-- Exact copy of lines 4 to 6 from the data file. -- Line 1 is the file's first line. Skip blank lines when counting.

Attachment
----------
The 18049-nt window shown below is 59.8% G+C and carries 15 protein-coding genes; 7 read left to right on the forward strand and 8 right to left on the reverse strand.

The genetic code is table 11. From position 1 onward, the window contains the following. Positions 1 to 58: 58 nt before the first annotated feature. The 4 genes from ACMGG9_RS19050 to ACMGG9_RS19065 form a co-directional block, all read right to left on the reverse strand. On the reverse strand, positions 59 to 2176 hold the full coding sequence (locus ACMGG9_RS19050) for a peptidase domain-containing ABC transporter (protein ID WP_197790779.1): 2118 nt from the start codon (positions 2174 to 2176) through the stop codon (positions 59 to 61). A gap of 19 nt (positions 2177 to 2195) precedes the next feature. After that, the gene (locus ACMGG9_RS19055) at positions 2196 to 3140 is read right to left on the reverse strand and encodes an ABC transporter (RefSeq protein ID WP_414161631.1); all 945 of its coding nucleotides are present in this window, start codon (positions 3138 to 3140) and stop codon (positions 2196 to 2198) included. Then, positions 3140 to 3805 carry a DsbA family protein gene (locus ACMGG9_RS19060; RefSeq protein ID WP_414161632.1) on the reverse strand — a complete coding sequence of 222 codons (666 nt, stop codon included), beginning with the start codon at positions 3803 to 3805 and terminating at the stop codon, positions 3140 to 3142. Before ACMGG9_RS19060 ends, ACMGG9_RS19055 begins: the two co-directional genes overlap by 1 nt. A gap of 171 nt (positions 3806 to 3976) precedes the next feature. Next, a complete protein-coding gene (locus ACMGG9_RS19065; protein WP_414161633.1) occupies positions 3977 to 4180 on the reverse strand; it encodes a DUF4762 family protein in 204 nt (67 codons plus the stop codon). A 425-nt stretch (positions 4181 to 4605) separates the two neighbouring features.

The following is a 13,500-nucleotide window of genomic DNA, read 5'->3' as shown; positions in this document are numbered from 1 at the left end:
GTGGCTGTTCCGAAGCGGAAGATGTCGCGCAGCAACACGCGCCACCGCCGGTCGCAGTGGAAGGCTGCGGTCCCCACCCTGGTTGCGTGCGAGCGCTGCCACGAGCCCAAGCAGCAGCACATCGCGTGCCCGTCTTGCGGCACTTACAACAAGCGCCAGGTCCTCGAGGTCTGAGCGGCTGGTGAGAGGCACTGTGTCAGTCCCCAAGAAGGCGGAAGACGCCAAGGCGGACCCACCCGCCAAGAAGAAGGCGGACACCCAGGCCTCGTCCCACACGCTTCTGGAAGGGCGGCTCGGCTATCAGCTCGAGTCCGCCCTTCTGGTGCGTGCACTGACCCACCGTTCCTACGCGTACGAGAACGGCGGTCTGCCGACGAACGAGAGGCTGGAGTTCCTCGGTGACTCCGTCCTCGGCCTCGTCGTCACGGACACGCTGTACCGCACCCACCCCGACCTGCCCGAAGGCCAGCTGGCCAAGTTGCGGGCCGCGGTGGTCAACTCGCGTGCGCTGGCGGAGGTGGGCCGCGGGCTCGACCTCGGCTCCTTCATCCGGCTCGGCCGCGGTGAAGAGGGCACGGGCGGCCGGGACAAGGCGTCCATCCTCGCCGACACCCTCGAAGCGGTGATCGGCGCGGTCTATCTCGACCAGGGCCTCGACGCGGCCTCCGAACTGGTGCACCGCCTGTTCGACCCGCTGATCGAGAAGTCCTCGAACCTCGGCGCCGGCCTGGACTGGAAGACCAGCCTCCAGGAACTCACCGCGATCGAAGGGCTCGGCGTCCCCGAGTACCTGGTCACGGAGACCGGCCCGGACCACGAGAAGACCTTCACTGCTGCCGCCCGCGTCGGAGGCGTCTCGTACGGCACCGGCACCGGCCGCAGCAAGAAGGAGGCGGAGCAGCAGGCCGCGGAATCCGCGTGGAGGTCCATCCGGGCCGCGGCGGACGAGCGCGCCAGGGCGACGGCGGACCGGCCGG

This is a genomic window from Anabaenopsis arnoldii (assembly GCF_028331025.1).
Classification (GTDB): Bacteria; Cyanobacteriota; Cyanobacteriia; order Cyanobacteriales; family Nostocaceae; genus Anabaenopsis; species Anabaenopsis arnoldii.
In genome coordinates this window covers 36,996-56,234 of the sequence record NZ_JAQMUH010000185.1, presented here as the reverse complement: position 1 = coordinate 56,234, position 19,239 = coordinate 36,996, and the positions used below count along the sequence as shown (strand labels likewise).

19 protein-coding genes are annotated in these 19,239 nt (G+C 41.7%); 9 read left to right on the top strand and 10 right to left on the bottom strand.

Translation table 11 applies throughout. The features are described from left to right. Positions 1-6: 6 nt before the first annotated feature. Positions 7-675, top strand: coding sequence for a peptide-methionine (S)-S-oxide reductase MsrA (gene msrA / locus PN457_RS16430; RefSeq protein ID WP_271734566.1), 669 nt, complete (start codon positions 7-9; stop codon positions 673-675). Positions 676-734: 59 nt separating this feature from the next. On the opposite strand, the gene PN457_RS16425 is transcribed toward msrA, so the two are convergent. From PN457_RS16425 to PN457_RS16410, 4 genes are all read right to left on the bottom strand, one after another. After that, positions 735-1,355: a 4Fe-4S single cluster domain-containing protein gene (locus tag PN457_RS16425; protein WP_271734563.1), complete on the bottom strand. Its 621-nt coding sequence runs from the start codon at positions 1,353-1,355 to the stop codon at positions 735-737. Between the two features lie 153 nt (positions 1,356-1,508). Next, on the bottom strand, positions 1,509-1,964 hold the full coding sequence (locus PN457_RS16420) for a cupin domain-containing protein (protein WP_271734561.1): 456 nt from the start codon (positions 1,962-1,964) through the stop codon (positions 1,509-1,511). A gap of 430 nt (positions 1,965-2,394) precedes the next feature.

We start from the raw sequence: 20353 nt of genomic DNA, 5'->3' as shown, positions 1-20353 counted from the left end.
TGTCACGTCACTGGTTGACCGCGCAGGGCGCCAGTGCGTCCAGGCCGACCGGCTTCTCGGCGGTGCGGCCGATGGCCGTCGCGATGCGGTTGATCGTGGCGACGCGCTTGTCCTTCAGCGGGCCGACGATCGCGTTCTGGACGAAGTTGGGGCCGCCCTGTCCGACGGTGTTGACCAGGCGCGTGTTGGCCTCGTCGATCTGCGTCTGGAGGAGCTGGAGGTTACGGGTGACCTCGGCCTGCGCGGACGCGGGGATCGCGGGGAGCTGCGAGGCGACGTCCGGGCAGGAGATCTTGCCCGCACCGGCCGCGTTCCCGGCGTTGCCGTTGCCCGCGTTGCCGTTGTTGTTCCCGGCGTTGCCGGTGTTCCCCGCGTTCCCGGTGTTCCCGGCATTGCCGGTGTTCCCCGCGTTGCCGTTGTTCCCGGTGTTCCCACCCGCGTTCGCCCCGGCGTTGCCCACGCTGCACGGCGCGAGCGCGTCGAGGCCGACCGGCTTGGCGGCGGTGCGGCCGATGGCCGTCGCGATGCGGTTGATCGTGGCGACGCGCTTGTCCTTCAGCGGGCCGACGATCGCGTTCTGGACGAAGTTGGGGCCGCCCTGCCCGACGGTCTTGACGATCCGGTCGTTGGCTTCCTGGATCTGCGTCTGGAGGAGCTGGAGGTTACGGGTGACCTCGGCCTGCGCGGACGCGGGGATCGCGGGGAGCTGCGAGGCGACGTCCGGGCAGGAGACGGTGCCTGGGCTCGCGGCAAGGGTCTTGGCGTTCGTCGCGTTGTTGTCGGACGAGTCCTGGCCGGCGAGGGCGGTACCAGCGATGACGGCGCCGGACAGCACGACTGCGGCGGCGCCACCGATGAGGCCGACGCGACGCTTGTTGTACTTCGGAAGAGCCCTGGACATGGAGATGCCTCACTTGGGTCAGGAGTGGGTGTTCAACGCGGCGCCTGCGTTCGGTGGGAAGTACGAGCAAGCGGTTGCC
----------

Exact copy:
GTGGCTGTTCCGAAGCGGAAGATGTCGCGCAGCAACACGCGCCACCGCCGGTCGCAGTGGAAGGCTGCGGTCCCCACCCTGGTTGCGTGCGAGCGCTGCCACGAGCCCAAGCAGCAGCACATCGCGTGCCCGTCTTGCGGCACTTACAACAAGCGCCAGGTCCTCGAGGTCTGAGCGGCTGGTGAGAGGCACTGTGTCAGTCCCCAAGAAGGCGGAAGACGCCAAGGCGGACCCACCCGCCAAGAAGAAGGCGGACACCCAGGCCTCGTCCCACACGCTTCTGGAAGGGCGGCTCGGCTATCAGCTCGAGTCCGCCCTTCTGGTGCGTGCACTGACCCACCGTTCCTACGCGTACGAGAACGGCGGTCTGCCGACGAACGAGAGGCTGGAGTTCCTCGGTGACTCCGTCCTCGGCCTCGTCGTCACGGACACGCTGTACCGCACCCACCCCGACCTGCCCGAAGGCCAGCTGGCCAAGTTGCGGGCCGCGGTGGTCAACTCGCGTGCGCTGGCGGAGGTGGGCCGCGGGCTCGACCTCGGCTCCTTCATCCGGCTCGGCCGCGGTGAAGAGGGCACGGGCGGCCGGGACAAGGCGTCCATCCTCGCCGACACCCTCGAAGCGGTGATCGGCGCGGTCTATCTCGACCAGGGCCTCGACGCGGCCTCCGAACTGGTGCACCGCCTGTTCGACCCGCTGATCGAGAAGTCCTCGAACCTCGGCGCCGGCCTGGACTGGAAGACCAGCCTCCAGGAACTCACCGCGATCGAAGGGCTCGGCGTCCCCGAGTACCTGGTCACGGAGACCGGCCCGGACCACGAGAAGACCTTCACTGCTGCCGCCCGCGTCGGAGGCGTCTCGTACGGCACCGGCACCGGCCGCAGCAAGAAGGAGGCGGAGCAGCAGGCCGCGGAATCCGCGTGGAGGTCCATCCGGGCCGCGGCGGACGAGCGCGCCAGGGCGACGGCGGACCGGCCGG

This is a genomic window from Anabaenopsis arnoldii (assembly GCF_028331025.1).
Classification (GTDB): Bacteria; Cyanobacteriota; Cyanobacteriia; order Cyanobacteriales; family Nostocaceae; genus Anabaenopsis; species Anabaenopsis arnoldii.